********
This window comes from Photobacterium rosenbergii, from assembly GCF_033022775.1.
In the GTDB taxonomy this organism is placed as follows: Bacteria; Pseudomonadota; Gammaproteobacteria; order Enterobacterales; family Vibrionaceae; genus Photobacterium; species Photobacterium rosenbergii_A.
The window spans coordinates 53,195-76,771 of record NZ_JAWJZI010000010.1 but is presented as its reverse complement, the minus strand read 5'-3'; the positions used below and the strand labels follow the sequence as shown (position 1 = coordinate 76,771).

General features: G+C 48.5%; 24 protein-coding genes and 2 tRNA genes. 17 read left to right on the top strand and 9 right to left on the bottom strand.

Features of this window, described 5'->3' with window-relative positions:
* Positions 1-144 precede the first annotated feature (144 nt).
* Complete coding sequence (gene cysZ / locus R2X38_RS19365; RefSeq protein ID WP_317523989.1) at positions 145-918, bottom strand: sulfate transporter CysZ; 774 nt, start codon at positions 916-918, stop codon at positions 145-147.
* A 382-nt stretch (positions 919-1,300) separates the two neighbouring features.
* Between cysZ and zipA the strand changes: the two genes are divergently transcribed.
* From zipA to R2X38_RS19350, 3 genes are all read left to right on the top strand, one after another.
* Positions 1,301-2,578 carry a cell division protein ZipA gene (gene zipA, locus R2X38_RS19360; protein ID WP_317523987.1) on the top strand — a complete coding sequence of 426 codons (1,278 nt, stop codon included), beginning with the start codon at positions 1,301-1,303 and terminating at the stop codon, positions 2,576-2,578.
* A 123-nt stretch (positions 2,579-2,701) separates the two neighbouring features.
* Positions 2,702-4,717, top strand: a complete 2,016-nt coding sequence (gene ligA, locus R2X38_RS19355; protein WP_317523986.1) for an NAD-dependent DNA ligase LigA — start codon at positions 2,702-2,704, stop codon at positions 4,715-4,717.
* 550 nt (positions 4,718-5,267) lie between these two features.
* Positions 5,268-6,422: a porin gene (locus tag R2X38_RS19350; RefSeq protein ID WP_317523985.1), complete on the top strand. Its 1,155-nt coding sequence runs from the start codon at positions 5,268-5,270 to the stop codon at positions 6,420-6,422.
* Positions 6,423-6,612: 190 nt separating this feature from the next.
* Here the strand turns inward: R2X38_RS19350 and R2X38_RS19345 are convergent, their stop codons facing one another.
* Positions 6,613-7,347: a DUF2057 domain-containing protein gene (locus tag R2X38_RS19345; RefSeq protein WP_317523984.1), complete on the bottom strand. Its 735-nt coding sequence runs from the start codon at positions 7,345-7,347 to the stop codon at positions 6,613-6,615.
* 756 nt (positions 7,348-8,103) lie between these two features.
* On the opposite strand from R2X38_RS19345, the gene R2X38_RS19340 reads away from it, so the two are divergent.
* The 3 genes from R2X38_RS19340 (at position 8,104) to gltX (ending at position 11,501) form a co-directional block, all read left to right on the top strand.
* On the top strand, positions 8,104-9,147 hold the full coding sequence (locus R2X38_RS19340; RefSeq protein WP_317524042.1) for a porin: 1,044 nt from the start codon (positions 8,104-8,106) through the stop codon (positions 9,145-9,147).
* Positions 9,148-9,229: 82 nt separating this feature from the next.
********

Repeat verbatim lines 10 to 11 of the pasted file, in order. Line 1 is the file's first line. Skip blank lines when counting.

* From zipA to R2X38_RS19350, 3 genes are all read left to right on the top strand, one after another.
* Positions 1,301-2,578 carry a cell division protein ZipA gene (gene zipA, locus R2X38_RS19360; protein ID WP_317523987.1) on the top strand — a complete coding sequence of 426 codons (1,278 nt, stop codon included), beginning with the start codon at positions 1,301-1,303 and terminating at the stop codon, positions 2,576-2,578.